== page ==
Thursday, June 2, 2016

The Pixar Project: Toy Story 2


Hi there! Today's post is another installment of The Pixar Project, a review of Pixar's animated features in the order of their release. Click here and here for my two previous posts on this subject.

This past weekend at the Fortress of Ineptitude, the El family continued its chronological re-watch of the films of Pixar with Toy Story 2.






For a long time, Toy Story 2 was Pixar’s only sequel and was certainly a safe bet for them and for Disney as Pixar's next project. Once again, toys make an excellent subject for CGI animation, capturing the plastic sheen of children’s playthings with a wide range of human like expressiveness without getting caught in the awkward trap of uncanny valley weirdness that comes with animating humans. Other than Andy,  the only humans of note are Big Al of Al’s Toy Barn and the old man Al hires to fix a damaged Woody. Both characters are physical caricatures which makes them easier to animate. Still, there is a noticeable lack of stiffness in the animation of people than there was in the first Toy Story.


The focus of Toy Story is on, of course, the toys, headed up by Woody and Buzz Lightyear. Our story finds Woody toynapped by Big Al and Buzz Lightyear and other toys from Andy’s room go off on a rescue mission.


But who would want to steal Woody? It seems Woody is a rare and valuable toy that was part of a TV show phenomenon back in the 1950s, Woody’s Round-up. Al wants to add Woody to the other toys from the Round-up gang: Jessie the cowgirl, Bullseye the horse and Stinky Pete the Prospector, the latter still mint in the box, never been opened. Al is looking to make a considerable fortune selling the complete set of Woody’s Round-up toys to a toy museum in Tokyo. (That’s in Japan!) Woody doesn’t want to be put in a toy museum, he wants to get back to Andy. But in what has to be the most heartbreaking sequence ever put on film (damn you, Sarah McLachlan and the soulful stirrings of your beautiful voice), we find out Jessie had an owner named Emily who meant the world to Jessie. But Emily outgrew Jessie and the sad cowgirl has been alone ever since. It’s a toy museum or back into storage for her.


Buzz and the gang get to Woody but Woody has decided that he’s going to the toy museum so the Round-up gang can stay together and not get stuck in storage. Buzz, however, reminds Woody of a lesson that Woody had taught Buzz: a toy is only truly alive when being played with by a child. Then Woody realizes there’s a third way: he can go back to Andy but he’ll bring the Round-up gang with him. But Stinky Pete is not so mint in the box as we thought as he thwarts Woody’s attempts to join the two groups of toys. Stinky Pete doesn’t have a lot of good feelings about kids, having been left on a dime store shelf for ages.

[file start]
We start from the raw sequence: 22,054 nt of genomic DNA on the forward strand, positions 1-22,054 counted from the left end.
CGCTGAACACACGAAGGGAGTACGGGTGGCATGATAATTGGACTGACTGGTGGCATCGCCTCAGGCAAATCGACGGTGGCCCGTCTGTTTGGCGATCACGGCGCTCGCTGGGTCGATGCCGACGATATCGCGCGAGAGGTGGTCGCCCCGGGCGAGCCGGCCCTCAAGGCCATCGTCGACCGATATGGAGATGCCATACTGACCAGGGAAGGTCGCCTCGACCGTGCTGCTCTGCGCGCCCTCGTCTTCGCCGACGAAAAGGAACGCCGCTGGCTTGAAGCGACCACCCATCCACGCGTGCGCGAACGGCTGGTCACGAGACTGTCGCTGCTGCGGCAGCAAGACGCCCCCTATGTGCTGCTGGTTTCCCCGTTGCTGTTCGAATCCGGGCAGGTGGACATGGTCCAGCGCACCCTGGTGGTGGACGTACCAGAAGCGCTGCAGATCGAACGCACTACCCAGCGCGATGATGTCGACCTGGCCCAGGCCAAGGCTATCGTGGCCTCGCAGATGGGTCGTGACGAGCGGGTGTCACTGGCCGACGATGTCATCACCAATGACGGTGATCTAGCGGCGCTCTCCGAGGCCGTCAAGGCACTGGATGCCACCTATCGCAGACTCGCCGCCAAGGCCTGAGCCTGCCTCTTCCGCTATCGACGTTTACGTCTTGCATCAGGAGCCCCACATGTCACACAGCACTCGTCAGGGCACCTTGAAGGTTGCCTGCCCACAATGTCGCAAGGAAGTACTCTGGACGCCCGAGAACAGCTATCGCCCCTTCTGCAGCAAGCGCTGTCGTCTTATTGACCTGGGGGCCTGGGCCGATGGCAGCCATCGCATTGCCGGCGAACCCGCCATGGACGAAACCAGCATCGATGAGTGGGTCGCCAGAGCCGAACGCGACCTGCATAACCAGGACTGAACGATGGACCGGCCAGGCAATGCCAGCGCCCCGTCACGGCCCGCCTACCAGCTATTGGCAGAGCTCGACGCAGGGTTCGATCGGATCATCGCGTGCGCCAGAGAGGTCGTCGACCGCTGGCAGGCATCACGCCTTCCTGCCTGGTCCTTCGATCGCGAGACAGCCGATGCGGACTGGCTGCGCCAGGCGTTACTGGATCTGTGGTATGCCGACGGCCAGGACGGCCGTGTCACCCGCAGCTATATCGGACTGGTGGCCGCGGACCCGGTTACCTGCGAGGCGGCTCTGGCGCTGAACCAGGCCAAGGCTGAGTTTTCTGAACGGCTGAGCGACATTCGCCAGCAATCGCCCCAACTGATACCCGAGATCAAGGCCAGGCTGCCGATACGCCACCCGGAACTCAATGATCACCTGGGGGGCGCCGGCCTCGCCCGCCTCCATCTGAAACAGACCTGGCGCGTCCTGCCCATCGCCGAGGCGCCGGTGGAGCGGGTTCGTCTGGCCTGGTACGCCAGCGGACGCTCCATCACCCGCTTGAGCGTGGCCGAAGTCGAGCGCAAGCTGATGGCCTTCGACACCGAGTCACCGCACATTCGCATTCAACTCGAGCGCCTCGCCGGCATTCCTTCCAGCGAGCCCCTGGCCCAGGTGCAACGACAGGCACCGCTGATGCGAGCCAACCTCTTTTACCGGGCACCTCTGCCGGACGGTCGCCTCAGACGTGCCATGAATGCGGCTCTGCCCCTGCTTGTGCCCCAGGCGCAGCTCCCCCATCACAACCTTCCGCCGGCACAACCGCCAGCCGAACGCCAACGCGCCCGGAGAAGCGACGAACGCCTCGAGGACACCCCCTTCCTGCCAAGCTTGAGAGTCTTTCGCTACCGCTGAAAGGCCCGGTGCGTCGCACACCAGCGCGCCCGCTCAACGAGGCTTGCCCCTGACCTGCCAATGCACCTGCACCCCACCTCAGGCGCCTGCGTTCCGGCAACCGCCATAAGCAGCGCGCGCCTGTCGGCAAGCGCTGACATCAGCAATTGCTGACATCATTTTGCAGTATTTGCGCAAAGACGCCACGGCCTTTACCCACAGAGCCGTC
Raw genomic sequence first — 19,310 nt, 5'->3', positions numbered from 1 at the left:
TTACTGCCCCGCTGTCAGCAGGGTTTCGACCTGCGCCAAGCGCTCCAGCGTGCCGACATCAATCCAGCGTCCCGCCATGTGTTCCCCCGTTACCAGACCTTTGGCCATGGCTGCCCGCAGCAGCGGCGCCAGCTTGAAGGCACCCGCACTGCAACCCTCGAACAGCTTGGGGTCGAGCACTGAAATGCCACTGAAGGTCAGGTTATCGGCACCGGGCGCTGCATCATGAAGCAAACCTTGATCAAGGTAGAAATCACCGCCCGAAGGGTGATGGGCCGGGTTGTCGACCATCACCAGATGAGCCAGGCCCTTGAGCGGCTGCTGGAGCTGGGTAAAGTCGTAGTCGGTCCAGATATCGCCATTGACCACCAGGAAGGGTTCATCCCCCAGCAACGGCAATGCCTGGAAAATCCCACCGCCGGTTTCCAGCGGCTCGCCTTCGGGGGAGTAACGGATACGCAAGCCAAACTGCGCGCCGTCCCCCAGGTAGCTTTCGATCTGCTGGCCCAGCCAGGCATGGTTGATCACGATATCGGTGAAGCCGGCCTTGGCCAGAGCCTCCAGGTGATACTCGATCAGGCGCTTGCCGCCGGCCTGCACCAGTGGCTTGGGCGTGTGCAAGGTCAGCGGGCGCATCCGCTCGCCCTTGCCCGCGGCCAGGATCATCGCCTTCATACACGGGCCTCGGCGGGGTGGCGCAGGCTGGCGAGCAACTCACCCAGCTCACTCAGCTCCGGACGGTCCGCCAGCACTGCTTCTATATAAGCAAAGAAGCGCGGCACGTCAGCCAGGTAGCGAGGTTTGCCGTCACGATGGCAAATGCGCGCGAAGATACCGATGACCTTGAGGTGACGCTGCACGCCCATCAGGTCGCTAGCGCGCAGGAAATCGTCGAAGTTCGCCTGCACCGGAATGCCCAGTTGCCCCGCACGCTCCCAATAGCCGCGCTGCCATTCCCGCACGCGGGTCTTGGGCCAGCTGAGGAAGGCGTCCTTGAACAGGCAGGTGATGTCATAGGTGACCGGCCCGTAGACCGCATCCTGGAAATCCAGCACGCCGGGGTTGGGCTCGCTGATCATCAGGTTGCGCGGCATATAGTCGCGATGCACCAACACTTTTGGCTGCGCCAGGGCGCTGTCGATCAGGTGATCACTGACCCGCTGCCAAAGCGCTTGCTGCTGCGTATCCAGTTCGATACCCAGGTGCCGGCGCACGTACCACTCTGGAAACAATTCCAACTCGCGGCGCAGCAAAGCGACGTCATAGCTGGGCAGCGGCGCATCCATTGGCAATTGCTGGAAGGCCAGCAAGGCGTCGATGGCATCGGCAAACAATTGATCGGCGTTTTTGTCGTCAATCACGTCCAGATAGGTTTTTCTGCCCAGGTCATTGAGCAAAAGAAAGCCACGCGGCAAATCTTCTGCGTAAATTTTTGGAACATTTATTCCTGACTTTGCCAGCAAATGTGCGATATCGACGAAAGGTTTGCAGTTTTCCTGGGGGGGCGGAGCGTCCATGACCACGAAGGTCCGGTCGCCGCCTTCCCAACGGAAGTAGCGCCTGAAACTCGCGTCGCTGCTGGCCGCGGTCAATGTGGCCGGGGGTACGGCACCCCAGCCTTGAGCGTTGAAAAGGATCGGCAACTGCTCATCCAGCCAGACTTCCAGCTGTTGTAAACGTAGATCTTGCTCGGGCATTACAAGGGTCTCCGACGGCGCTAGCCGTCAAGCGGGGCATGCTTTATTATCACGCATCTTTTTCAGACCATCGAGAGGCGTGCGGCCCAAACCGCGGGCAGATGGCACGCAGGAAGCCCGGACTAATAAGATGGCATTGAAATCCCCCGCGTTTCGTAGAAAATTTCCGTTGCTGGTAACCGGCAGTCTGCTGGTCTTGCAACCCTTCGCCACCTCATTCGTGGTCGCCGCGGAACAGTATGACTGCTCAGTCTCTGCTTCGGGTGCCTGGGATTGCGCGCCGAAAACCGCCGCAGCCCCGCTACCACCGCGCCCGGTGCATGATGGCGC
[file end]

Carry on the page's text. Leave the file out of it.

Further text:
In a desperate quest, Buzz and his pals pursue Al and his cargo to the airport. There Stinky Pete gets his comeuppance while Woody, in a daring and exciting action sequence and with help from Buzz and Bullseye, saves Jessie from a plane trip to Toyko. And everything ends up back in Andy’s room as Jessie and Bullseye are welcomed to their new family. 


Toy Story 2 was originally conceived as straight to video production aimed at a decidedly younger audience. Yet as work on the film progressed, Pixar and Disney realized that had something bigger and better than that and the goal was changed to make a big screen feature release. The growth of the Pixar team is clearly evident in this movie. The animation was more fluid and detailed. For example, as the toys search through Al’s Toy Barn, you can see their reflections on the waxed tile floor. But the story also steps up to take some chances. The shout out to Jurassic Park as Rex races to catch up to his friends in the toy jeep is a great example of the creators appealing to the grown ups in the audience.


But there’s also a maturity in Pixar’s work in Toy Story 2 that is a bit surprising but sets the stage for future films. The sequence I referenced above where Jessie’s time with Emily is told in a haunting montage set to an emotionally powerful song. But it’s the moment after the montage and we’re back to Jessie sitting on the window ledge and Woody has no words for her pain. Notice there is no music. Just Jessie’s voice, low and sad, as she tells Woody to go. Then Woody moves to the vent where he will make his exit and all remains quiet, still no music setting the tone or telling us how to feel. When Stinky Pete makes his last appeal to get Woody to stay, he reminds Woody that Andy will grow up and is not likely to take Woody to college… or on his honeymoon. Still, no music, no sound effects, just the weight and the power of words and the expressions on Woody’s plastic face.  This is an animated movie but what carries these moments in this sequence is acting, by the voices of Tom Hanks, Joan Cusack and Kelsey Grammer, by the animators working magic with pixelated plastic and a trust by the producers in the power of the story.  It is a power we almost take for granted these days in a Pixar movie but then, it was daring and new.

Toy Story 2 is not about kids outgrowing their toys but toys being out grown. We are the toys, contemplating our mortality and our place in the flow of time that just won't stop for us. Pretty heavy stuff for a movie about toys coming to life.


Toy Story 2 was accompanied by more outtakes like we saw in A Bug’s Life and the short, Luxo Jr. This short was the first film that Pixar ever made and provides the hopping lamp we’ve come to expect from the Pixar logo that opens and closes every movie.

Next time on The Pixar Project, the family settles down to watch Monsters Inc.

Meanwhile, a new blog post is up and running tomorrow so I hope to see you back here. Until then, remember to be good to one another.

Dave-El
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